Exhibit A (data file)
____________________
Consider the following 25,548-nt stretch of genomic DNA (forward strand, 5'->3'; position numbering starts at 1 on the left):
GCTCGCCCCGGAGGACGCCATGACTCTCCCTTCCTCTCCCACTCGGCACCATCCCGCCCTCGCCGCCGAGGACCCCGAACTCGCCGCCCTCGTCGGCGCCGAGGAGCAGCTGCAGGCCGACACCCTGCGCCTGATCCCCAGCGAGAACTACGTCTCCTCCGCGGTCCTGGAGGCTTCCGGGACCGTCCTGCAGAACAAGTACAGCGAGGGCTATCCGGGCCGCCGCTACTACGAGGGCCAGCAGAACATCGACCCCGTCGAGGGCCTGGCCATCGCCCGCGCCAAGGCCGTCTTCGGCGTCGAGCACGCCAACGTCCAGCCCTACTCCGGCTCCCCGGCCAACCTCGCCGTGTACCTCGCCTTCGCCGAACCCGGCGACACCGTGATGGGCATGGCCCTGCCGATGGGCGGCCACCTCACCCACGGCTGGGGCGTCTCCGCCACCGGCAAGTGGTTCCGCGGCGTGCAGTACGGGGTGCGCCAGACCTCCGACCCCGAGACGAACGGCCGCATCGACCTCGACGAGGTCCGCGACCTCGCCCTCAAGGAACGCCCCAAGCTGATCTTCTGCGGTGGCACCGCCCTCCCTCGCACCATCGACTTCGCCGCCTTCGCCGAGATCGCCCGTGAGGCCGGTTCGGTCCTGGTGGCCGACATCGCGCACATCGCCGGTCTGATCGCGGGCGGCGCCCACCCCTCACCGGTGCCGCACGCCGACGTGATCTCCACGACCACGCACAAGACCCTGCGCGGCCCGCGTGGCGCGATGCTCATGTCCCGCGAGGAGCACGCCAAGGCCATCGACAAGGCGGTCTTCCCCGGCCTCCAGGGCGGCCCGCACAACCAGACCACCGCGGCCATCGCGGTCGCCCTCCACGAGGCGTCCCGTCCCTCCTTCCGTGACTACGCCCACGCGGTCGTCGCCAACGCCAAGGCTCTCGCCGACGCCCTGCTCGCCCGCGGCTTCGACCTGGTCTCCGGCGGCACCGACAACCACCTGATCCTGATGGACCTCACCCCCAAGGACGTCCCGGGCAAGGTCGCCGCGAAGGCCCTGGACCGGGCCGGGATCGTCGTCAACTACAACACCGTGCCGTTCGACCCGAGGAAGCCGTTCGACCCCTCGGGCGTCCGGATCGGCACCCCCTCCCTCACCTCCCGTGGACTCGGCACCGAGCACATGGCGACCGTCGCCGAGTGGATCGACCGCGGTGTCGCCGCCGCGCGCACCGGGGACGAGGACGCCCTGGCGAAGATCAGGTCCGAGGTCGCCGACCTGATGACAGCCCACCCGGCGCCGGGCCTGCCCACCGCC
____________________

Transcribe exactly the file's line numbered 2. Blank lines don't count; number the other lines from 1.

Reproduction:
GCTCGCCCCGGAGGACGCCATGACTCTCCCTTCCTCTCCCACTCGGCACCATCCCGCCCTCGCCGCCGAGGACCCCGAACTCGCCGCCCTCGTCGGCGCCGAGGAGCAGCTGCAGGCCGACACCCTGCGCCTGATCCCCAGCGAGAACTACGTCTCCTCCGCGGTCCTGGAGGCTTCCGGGACCGTCCTGCAGAACAAGTACAGCGAGGGCTATCCGGGCCGCCGCTACTACGAGGGCCAGCAGAACATCGACCCCGTCGAGGGCCTGGCCATCGCCCGCGCCAAGGCCGTCTTCGGCGTCGAGCACGCCAACGTCCAGCCCTACTCCGGCTCCCCGGCCAACCTCGCCGTGTACCTCGCCTTCGCCGAACCCGGCGACACCGTGATGGGCATGGCCCTGCCGATGGGCGGCCACCTCACCCACGGCTGGGGCGTCTCCGCCACCGGCAAGTGGTTCCGCGGCGTGCAGTACGGGGTGCGCCAGACCTCCGACCCCGAGACGAACGGCCGCATCGACCTCGACGAGGTCCGCGACCTCGCCCTCAAGGAACGCCCCAAGCTGATCTTCTGCGGTGGCACCGCCCTCCCTCGCACCATCGACTTCGCCGCCTTCGCCGAGATCGCCCGTGAGGCCGGTTCGGTCCTGGTGGCCGACATCGCGCACATCGCCGGTCTGATCGCGGGCGGCGCCCACCCCTCACCGGTGCCGCACGCCGACGTGATCTCCACGACCACGCACAAGACCCTGCGCGGCCCGCGTGGCGCGATGCTCATGTCCCGCGAGGAGCACGCCAAGGCCATCGACAAGGCGGTCTTCCCCGGCCTCCAGGGCGGCCCGCACAACCAGACCACCGCGGCCATCGCGGTCGCCCTCCACGAGGCGTCCCGTCCCTCCTTCCGTGACTACGCCCACGCGGTCGTCGCCAACGCCAAGGCTCTCGCCGACGCCCTGCTCGCCCGCGGCTTCGACCTGGTCTCCGGCGGCACCGACAACCACCTGATCCTGATGGACCTCACCCCCAAGGACGTCCCGGGCAAGGTCGCCGCGAAGGCCCTGGACCGGGCCGGGATCGTCGTCAACTACAACACCGTGCCGTTCGACCCGAGGAAGCCGTTCGACCCCTCGGGCGTCCGGATCGGCACCCCCTCCCTCACCTCCCGTGGACTCGGCACCGAGCACATGGCGACCGTCGCCGAGTGGATCGACCGCGGTGTCGCCGCCGCGCGCACCGGGGACGAGGACGCCCTGGCGAAGATCAGGTCCGAGGTCGCCGACCTGATGACAGCCCACCCGGCGCCGGGCCTGCCCACCGCC